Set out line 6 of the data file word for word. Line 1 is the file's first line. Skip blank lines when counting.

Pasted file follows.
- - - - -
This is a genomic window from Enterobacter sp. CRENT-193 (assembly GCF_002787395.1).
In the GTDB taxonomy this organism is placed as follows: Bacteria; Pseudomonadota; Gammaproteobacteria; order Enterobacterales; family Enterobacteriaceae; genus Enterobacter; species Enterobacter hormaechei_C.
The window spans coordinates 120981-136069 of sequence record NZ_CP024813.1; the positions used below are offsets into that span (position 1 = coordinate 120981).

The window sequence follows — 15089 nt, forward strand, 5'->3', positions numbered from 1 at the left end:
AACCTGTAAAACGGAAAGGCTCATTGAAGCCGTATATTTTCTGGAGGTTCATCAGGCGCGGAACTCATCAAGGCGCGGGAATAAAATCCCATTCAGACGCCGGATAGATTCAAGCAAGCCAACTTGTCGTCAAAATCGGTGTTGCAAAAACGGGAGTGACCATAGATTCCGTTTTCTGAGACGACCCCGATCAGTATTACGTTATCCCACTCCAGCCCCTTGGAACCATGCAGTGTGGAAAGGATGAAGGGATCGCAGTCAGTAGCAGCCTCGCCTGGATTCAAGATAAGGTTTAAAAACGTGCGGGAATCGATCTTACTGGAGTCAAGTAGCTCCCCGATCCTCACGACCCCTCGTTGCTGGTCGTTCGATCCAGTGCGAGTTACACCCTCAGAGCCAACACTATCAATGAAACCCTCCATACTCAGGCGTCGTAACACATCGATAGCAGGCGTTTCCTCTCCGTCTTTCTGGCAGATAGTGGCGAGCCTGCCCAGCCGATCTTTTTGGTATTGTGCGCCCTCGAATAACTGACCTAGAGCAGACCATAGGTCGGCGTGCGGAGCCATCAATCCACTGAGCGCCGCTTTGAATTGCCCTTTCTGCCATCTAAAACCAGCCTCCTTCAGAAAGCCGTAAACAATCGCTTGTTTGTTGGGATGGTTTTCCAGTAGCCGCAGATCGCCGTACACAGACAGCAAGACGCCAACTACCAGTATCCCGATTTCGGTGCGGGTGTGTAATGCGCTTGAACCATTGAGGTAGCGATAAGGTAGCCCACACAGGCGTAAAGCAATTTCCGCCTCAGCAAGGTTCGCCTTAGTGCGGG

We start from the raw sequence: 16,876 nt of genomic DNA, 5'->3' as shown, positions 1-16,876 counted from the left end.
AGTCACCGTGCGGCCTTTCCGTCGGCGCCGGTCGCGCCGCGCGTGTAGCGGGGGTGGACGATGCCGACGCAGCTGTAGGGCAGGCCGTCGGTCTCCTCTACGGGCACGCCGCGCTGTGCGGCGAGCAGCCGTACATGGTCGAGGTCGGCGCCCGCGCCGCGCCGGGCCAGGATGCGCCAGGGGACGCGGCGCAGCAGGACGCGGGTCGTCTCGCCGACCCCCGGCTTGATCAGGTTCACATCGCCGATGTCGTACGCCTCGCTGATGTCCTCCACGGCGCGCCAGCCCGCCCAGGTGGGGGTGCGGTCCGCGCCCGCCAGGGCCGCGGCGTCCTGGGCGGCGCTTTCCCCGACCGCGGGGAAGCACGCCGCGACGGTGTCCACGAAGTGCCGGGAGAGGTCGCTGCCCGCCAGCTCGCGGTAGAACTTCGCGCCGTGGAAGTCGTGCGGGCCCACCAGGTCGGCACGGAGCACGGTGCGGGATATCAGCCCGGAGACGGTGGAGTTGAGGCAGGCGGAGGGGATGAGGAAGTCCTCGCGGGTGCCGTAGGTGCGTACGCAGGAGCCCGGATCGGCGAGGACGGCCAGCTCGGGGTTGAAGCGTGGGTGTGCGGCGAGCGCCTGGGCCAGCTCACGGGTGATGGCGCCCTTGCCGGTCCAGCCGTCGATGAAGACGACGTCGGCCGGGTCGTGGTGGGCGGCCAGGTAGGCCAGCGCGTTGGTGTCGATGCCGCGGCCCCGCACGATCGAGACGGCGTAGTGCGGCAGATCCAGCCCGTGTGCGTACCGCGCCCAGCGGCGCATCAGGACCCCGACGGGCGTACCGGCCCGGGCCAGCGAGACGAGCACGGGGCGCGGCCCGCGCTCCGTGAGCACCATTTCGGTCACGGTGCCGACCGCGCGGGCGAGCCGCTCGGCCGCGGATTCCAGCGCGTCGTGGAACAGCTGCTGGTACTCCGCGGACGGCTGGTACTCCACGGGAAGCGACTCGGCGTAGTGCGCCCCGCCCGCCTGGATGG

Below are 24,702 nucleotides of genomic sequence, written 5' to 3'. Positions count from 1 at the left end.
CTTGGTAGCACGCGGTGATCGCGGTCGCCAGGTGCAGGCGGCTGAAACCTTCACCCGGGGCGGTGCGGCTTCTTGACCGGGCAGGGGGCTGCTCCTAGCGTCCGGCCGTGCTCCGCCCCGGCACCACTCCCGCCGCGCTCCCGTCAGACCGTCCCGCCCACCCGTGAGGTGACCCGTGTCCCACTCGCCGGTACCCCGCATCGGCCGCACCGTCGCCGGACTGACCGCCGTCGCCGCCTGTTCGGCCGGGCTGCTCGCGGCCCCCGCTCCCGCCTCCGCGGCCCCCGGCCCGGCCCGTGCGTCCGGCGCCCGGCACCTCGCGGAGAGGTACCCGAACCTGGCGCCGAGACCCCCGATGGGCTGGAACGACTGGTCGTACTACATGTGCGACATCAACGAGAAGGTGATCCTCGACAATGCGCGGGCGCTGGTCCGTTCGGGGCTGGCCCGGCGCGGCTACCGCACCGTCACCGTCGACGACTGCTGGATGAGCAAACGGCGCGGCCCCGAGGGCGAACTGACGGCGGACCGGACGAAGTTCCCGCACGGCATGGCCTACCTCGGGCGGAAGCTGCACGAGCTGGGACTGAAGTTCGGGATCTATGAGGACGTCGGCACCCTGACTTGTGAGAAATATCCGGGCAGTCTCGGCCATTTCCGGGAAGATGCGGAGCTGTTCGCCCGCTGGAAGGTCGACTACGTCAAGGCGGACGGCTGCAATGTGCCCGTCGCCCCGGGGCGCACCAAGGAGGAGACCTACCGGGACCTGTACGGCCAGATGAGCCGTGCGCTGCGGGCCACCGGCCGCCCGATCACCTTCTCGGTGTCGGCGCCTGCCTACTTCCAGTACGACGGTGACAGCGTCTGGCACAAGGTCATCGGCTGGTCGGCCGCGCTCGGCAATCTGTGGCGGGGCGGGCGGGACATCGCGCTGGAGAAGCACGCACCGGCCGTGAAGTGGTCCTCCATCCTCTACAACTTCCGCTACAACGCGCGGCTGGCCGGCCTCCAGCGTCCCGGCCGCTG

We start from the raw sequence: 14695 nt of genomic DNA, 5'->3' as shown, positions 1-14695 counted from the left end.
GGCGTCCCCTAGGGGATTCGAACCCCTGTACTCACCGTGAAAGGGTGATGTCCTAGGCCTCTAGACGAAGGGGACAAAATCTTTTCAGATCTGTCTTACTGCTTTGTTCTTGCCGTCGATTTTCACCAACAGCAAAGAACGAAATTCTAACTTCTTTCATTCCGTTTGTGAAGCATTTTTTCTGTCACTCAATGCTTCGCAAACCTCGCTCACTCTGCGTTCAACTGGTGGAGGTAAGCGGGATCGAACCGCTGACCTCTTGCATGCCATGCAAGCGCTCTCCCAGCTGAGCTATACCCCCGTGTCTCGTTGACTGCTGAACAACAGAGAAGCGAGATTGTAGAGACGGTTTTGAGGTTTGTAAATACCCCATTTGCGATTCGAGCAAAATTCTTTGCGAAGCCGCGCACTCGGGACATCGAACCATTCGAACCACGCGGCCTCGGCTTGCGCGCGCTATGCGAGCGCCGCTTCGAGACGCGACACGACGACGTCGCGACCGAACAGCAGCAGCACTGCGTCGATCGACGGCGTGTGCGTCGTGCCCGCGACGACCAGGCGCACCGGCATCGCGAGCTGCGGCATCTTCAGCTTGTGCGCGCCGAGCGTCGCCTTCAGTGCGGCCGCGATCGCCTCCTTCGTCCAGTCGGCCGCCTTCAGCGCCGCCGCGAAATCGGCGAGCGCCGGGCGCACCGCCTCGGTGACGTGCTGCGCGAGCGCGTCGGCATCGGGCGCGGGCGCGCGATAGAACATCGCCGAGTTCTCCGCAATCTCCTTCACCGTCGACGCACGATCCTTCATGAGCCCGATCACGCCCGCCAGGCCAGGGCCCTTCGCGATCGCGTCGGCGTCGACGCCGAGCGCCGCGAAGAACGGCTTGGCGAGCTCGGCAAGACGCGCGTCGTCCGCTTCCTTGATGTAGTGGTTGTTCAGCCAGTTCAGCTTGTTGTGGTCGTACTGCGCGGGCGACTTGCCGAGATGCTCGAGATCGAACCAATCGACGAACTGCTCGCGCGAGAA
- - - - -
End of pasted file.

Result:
We start from the raw sequence: 16,876 nt of genomic DNA, 5'->3' as shown, positions 1-16,876 counted from the left end.